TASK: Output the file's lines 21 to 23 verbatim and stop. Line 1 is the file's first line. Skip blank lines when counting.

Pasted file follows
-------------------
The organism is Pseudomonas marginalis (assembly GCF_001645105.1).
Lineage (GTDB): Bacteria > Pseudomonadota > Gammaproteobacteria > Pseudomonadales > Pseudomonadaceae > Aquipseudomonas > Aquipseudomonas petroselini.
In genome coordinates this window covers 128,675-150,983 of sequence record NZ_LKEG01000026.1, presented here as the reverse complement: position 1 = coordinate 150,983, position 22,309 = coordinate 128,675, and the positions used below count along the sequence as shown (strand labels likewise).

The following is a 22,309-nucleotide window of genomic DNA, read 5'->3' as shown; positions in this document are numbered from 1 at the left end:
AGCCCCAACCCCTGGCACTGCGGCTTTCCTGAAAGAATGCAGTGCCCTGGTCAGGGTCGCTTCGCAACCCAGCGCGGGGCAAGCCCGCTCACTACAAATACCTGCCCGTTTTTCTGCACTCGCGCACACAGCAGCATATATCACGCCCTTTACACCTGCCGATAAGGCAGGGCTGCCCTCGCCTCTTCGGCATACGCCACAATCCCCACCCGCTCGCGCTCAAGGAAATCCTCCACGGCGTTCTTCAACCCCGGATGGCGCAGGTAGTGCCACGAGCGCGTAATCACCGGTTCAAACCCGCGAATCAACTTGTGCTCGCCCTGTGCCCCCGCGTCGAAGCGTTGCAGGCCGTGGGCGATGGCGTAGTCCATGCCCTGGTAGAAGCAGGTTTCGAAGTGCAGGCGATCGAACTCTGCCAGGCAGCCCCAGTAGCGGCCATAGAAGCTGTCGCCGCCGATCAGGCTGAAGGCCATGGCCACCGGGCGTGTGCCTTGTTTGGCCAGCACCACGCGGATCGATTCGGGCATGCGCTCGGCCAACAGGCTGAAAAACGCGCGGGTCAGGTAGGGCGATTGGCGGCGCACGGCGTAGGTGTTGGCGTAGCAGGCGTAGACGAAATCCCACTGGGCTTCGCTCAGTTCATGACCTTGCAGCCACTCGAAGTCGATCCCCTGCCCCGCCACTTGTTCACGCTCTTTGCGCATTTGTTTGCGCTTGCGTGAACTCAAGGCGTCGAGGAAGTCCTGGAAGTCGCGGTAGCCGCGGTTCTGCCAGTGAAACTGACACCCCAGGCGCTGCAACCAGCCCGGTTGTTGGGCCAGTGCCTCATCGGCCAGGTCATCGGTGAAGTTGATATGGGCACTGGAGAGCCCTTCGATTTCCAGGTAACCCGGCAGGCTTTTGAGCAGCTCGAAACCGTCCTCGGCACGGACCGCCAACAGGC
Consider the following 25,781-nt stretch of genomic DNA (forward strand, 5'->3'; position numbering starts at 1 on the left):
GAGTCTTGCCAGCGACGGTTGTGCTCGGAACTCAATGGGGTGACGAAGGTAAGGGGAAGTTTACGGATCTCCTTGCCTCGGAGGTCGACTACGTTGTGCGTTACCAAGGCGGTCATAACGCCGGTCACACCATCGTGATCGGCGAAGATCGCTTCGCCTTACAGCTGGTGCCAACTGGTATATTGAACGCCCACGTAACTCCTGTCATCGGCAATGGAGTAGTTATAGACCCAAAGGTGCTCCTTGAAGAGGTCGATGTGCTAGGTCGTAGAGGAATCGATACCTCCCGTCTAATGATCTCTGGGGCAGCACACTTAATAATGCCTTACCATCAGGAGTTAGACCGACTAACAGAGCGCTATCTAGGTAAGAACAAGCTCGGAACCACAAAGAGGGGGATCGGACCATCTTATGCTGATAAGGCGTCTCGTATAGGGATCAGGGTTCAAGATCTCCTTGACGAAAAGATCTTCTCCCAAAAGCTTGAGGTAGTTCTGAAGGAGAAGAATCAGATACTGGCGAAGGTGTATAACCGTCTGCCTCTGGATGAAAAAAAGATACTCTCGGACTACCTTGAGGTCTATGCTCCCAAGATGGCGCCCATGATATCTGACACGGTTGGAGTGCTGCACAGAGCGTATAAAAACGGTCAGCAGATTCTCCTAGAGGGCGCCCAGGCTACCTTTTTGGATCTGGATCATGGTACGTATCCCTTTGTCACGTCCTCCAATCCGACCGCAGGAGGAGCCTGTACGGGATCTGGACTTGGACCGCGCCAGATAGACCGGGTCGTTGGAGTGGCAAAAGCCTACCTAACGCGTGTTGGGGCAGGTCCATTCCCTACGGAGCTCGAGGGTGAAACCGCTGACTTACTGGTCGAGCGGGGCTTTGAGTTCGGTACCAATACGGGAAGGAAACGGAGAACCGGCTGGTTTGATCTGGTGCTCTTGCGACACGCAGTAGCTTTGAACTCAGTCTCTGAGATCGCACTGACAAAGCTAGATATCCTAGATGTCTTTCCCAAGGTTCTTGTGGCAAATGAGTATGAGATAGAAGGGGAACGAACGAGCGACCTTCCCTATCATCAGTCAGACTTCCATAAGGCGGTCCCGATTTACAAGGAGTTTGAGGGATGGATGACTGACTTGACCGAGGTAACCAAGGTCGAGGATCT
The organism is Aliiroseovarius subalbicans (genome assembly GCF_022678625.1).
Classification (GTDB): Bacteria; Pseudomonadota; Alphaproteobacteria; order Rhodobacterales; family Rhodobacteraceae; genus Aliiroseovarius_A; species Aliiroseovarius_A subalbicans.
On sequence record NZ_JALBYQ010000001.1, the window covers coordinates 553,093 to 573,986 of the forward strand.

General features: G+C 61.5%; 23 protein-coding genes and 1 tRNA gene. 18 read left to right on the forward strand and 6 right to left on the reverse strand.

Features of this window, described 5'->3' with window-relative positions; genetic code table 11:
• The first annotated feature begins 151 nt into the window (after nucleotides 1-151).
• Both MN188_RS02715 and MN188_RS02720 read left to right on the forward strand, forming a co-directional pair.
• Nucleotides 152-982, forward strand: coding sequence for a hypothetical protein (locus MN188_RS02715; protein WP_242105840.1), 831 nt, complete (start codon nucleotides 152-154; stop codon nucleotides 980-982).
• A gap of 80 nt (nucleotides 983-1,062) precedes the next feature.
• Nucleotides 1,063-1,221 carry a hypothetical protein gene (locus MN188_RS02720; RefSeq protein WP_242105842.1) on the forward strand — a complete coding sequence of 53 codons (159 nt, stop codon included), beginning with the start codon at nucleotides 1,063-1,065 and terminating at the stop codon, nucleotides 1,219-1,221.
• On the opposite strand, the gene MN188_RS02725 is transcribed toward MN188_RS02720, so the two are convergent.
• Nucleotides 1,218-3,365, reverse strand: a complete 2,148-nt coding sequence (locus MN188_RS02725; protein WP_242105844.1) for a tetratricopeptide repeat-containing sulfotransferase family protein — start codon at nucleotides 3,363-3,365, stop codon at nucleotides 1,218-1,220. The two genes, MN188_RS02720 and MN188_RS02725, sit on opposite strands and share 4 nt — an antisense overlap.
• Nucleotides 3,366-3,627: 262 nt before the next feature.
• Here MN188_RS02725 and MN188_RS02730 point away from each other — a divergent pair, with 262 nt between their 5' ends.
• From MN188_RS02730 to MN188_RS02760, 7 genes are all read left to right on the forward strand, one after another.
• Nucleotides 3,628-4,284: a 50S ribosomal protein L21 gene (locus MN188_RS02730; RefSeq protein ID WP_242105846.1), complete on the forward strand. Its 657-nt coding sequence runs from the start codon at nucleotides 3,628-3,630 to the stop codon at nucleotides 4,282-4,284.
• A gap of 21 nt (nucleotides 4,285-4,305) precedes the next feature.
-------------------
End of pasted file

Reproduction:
• Here MN188_RS02725 and MN188_RS02730 point away from each other — a divergent pair, with 262 nt between their 5' ends.
• From MN188_RS02730 to MN188_RS02760, 7 genes are all read left to right on the forward strand, one after another.
• Nucleotides 3,628-4,284: a 50S ribosomal protein L21 gene (locus MN188_RS02730; RefSeq protein ID WP_242105846.1), complete on the forward strand. Its 657-nt coding sequence runs from the start codon at nucleotides 3,628-3,630 to the stop codon at nucleotides 4,282-4,284.